"There's a breadth and depth of technical skills that exist in the space. We have to acknowledge that a diverse group of employees can help change the game," Henley said. "We need to start dispelling the myth that security is a homogenous group of individuals and that we don't let anyone else in."
Security success with non-traditional path
Henley spoke at length about her own career path and how she essentially found herself working in information security by accident.
Even though she enjoyed science and math growing up, she decided to attend a liberal arts college and major in communications. After graduating, she landed a job with Andersen Consulting (now Accenture plc) and eventually participated in a 10-week bootcamp to learn how to program in C++.
That kindled a passion for IT, she said, and kickstarted what became a series of fun, engaging roles in IT project management.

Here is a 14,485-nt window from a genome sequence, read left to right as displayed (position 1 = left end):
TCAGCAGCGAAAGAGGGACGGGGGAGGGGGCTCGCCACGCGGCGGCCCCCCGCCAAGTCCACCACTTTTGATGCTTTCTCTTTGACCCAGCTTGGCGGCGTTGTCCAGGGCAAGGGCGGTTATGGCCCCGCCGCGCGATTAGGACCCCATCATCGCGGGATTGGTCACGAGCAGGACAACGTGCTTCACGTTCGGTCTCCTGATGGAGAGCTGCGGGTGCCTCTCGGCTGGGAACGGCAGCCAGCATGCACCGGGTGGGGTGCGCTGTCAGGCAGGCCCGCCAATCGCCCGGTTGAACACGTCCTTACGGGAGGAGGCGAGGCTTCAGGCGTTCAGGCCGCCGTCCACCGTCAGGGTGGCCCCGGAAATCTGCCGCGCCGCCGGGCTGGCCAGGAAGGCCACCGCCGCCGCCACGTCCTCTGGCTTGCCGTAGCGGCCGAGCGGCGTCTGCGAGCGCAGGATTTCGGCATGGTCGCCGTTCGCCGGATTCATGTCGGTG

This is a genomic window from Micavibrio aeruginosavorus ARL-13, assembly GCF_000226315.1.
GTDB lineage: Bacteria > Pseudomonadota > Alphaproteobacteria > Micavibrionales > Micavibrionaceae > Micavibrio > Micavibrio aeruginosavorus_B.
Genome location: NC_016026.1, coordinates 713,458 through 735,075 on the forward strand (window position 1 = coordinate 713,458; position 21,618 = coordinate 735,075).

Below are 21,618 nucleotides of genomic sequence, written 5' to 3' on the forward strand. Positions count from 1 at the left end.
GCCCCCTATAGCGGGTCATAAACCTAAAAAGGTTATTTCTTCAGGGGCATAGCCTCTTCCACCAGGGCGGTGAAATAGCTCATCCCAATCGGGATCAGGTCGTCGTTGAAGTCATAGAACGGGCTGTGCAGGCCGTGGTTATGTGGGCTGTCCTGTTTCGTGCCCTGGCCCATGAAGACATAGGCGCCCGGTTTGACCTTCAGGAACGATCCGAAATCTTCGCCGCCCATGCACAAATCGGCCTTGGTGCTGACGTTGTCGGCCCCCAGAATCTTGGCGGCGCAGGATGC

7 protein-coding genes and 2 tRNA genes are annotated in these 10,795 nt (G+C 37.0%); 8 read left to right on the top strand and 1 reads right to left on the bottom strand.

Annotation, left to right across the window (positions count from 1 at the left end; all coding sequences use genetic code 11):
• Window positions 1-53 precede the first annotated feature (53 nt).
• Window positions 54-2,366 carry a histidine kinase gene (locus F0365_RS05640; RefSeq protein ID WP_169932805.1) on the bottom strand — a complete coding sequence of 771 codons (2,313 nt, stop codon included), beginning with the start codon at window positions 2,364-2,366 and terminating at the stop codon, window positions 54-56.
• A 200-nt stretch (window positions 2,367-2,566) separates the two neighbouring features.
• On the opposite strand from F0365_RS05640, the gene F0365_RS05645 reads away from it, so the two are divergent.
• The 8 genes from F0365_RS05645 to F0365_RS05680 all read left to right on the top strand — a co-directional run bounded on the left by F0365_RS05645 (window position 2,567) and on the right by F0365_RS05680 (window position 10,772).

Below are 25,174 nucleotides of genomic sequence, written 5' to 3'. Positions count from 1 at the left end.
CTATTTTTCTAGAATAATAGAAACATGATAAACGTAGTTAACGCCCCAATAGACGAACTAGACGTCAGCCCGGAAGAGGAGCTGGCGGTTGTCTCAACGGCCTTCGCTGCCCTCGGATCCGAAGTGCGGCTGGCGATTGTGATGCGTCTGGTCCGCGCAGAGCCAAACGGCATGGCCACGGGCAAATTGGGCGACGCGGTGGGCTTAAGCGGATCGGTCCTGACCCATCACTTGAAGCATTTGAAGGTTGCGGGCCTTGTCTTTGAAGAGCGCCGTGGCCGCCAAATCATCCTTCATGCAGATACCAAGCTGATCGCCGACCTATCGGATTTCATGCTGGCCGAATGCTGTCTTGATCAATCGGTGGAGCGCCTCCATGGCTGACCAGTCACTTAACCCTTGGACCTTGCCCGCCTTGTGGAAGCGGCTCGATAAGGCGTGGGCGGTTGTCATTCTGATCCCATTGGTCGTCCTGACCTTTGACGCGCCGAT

"I loved it. I felt like this is what I was meant to do," Henley said. "I love bringing people together and working through complex issues."
Eventually, she found herself at eBay working on project management for the information security team. Right away, she said, she knew she had found the part of the IT industry in which she wanted to build her career long-term.
"What I loved was [that], at the heart of what we were doing was protecting people," Henley said. "We were trying to protect the network, but ultimately that and all the compliance efforts in place were about protecting our employees and the millions of people who use eBay."
Today at Facebook, like her previous role at eBay subsidiary PayPal, she helps manage the day-to-day operations of the information security team, overseeing high-priority initiatives and ensuring the team is on track to meet its goals. But, because her career path remains the exception rather than the rule in information security, Henley said few women realize that there are an abundance of roles like hers in which they can thrive.